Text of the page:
When looking for successful growth stocks, China companies have shown up in my screens quite often in the last few months. One of these success stories is Ctrip.com International (CTRP). The company operates the largest China based travel portal, offering flight ticketing, hotel reservations, packaged tours and more. During the market crash in the fourth quarter 2008 and the first quarter this year, the stock dropped to a very attractive valuation in the mid to high teens. When considering the company is expected to earn $1.13 this year and the growth prospects are relatively good, this was most definitely a buying opportunity.
Investors who took a chance on the company when the economic picture looked the bleakest were well rewarded with a 140% current gain from the 2009 lows. The company itself has continued to grow revenue and earnings as it captures market share in the difficult consumer environment. However, despite the company (and the stock’s) recent success, the much higher stock price raises concerns of a potential pullback which could cause investors to give up much of the gains from the past few months.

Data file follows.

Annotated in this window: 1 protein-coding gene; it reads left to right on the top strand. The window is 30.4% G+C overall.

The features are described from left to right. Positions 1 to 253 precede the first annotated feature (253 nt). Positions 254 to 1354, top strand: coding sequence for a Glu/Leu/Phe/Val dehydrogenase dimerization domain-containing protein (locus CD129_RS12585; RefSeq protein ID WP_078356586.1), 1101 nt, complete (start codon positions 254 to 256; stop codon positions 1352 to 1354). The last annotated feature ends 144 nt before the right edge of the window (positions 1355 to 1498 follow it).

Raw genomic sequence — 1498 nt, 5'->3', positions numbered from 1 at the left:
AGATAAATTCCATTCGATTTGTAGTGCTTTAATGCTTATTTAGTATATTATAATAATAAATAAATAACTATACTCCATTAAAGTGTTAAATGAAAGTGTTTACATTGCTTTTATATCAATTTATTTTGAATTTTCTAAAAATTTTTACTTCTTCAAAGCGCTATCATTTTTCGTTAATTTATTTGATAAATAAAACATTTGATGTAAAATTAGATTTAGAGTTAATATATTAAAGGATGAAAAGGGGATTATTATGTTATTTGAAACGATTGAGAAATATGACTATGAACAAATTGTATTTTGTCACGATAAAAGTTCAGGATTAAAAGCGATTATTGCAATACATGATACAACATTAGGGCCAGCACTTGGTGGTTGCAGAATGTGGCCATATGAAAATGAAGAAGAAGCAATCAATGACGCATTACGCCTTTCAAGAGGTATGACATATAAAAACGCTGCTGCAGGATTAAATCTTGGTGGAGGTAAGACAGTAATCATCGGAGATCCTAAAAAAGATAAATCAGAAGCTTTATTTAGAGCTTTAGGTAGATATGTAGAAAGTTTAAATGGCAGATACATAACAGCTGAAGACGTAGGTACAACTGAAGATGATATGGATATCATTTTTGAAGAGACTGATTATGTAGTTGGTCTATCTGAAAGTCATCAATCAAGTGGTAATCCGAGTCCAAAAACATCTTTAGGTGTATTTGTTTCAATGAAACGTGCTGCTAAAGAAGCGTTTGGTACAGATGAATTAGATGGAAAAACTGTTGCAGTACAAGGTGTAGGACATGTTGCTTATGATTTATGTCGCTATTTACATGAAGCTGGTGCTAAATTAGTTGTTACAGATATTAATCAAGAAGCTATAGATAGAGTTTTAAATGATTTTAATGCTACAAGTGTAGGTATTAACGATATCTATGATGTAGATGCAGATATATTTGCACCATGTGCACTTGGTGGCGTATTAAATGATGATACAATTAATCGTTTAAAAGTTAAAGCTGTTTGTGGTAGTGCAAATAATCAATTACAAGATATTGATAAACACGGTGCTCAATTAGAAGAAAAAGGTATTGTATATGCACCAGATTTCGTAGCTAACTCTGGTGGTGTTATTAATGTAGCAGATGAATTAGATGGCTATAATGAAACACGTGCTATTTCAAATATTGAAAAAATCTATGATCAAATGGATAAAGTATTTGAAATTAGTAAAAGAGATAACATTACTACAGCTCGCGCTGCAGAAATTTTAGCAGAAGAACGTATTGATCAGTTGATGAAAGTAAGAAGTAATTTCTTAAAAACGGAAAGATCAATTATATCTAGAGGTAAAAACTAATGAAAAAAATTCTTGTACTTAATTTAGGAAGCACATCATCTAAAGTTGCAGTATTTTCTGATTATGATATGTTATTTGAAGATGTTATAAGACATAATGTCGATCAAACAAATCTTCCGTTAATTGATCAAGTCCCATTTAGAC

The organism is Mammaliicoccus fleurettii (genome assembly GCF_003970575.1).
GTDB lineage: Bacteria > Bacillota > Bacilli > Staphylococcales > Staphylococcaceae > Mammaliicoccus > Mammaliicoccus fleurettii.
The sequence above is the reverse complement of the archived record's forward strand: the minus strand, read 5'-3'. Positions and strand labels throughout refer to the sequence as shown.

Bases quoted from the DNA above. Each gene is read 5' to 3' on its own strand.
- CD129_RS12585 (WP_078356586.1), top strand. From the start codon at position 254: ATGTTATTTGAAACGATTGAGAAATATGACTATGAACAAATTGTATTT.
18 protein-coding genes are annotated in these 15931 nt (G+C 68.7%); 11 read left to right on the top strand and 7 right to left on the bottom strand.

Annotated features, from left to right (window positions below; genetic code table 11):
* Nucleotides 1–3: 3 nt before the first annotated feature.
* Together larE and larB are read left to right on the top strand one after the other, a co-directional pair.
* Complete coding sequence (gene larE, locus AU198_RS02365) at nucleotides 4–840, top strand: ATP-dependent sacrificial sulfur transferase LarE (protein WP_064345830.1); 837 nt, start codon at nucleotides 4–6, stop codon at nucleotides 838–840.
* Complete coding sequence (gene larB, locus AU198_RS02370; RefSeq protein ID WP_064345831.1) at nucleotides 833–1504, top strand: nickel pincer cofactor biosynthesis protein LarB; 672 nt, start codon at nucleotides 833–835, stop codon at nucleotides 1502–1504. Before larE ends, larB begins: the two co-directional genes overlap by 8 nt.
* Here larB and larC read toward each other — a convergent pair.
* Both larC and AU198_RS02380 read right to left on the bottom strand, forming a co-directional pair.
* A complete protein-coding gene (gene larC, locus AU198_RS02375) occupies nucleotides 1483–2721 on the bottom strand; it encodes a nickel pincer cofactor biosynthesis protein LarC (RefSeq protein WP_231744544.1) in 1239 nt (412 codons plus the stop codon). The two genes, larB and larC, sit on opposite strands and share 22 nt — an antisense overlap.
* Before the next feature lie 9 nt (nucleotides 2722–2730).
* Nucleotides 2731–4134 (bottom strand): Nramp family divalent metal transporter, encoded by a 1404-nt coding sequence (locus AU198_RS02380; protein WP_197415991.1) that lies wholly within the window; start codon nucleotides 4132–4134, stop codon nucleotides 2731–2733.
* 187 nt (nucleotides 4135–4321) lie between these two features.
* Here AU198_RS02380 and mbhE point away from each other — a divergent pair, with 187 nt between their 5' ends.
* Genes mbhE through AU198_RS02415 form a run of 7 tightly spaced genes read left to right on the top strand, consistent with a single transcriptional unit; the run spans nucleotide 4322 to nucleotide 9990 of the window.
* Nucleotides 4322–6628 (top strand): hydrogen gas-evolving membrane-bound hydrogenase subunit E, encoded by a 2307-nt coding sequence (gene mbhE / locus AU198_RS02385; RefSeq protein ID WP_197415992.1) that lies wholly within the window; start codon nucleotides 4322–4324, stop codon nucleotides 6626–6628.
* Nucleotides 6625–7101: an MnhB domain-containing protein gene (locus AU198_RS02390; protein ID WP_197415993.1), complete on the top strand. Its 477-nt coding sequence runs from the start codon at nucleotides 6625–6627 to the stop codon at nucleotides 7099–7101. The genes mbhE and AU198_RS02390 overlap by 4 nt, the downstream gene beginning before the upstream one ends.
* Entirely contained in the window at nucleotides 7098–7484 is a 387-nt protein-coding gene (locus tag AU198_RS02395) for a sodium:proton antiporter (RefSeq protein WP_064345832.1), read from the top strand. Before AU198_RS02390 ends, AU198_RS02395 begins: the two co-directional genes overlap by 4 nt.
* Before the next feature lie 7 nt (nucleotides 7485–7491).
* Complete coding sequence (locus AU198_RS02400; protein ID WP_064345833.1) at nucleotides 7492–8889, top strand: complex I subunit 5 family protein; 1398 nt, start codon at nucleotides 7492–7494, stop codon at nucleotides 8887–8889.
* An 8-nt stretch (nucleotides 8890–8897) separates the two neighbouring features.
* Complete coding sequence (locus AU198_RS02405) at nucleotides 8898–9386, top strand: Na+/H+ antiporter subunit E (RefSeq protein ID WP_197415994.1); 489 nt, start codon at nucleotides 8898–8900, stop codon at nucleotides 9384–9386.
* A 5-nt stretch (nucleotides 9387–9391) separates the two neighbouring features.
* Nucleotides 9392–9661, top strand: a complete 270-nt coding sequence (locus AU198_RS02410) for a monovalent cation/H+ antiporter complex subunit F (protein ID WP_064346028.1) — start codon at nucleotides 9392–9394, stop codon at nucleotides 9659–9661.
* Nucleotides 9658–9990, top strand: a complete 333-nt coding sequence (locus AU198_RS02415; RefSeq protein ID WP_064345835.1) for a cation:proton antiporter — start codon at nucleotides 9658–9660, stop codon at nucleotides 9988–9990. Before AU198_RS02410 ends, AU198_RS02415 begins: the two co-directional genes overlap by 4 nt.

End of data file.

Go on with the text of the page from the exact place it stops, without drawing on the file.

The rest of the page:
Investors Current Optimistic Attitude
In general, equity markets move ahead of economic trends. This is because stock market participants buy and sell based on future expectations. If I think that the economy will turn higher in 2010, then I will likely begin buying today so that I have my capital in place when that actual turn takes place. The buying pressure usually pushes markets higher before any rebound in the fundamental picture is recorded. This is why many economists are not worried about the continued growth in unemployment and lack of economic growth. They simply believe that this recovery will come in time and that the market has already signaled the change is underway.
But my concern is that the market has fully priced in a recovery and at the end of June we are going to get hard data on just how that recovery has been progressing in the second quarter. Not all of the market buying pressure has been built around second quarter expectations, but there certainly is some hope that Q2 earnings numbers will show a bit of a stall in the economic decline, or even the “green shoots” of growth. If the fundamental reported data fails to deliver this improving picture, we could see investors become disenchanted with their holdings and a quick selloff in the market. Growth stocks with high multiples will be the most vulnerable because they are the companies with the most optimism and therefore the most risk for investor disappointment.